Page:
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CES 2020: AMD Goes After Intel’s Mobile Business With Ryzen 4000

AMD used CES 2020 to unveil its Ryzen 4000 mobile processors, according to TechRadar. Intel has had a rough go of it lately. They were forced out of the 5G modem business by what they described as ant...
CES 2020: AMD Goes After Intel’s Mobile Business With Ryzen 4000
Written by Matt Milano

AMD used CES 2020 to unveil its Ryzen 4000 mobile processors, according to TechRadar.

Intel has had a rough go of it lately. They were forced out of the 5G modem business by what they described as anticompetitive practices on the part of Qualcomm and they have been struggling to keep up with demand for chips, prompting an open apology letter. Throughout it all, however, Intel has had dominating control of the mobile processor market. That may be about to change however.

AMD just announced the Ryzen 4000, its processors designed for laptops. The company has had tremendous success with its desktop-class Ryzen 3000 series, success that is no doubt—at least in part—responsible for Dell recently evaluating AMD to help make up for Intel’s shortage. If the company is able to duplicate that success with the Ryzen 4000, Intel may be in real trouble.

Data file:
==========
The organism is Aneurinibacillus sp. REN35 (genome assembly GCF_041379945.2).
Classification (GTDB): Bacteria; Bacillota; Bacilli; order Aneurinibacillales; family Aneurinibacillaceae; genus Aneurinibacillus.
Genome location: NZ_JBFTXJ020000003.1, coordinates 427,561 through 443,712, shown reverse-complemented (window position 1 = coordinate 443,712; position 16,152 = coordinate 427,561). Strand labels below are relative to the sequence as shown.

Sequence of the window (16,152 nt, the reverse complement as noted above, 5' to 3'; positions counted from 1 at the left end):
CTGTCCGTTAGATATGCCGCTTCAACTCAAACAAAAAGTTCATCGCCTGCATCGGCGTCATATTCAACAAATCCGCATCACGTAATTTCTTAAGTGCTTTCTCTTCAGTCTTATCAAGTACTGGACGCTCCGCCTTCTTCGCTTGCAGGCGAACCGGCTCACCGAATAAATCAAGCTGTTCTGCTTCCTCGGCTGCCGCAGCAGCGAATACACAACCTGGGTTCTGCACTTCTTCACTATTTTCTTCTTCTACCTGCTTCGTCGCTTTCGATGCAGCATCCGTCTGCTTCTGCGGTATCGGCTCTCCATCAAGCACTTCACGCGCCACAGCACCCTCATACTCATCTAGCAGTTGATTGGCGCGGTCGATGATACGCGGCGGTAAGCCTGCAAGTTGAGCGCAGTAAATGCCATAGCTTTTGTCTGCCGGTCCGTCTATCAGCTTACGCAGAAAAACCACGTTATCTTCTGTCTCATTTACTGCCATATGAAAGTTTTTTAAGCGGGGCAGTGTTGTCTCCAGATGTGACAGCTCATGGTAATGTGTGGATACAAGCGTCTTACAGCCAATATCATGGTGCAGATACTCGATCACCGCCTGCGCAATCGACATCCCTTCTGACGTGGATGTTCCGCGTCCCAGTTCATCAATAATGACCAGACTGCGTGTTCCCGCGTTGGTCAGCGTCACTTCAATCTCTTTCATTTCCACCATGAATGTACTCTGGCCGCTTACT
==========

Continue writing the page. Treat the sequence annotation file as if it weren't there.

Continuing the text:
As TechRadar points out, AMD has never been able to match Intel’s performance in mobile chips, but “AMD’s CEO, Dr Lisa Su, is confident enough to call it the ‘best laptop processor ever built’ – and it will reportedly come with 8 cores and 16 threads.”

Given Intel’s position, it’s unlikely AMD or any other company will knock them out of the top spot. A serious contender, however, will only help drive innovation and ultimately benefit consumers.

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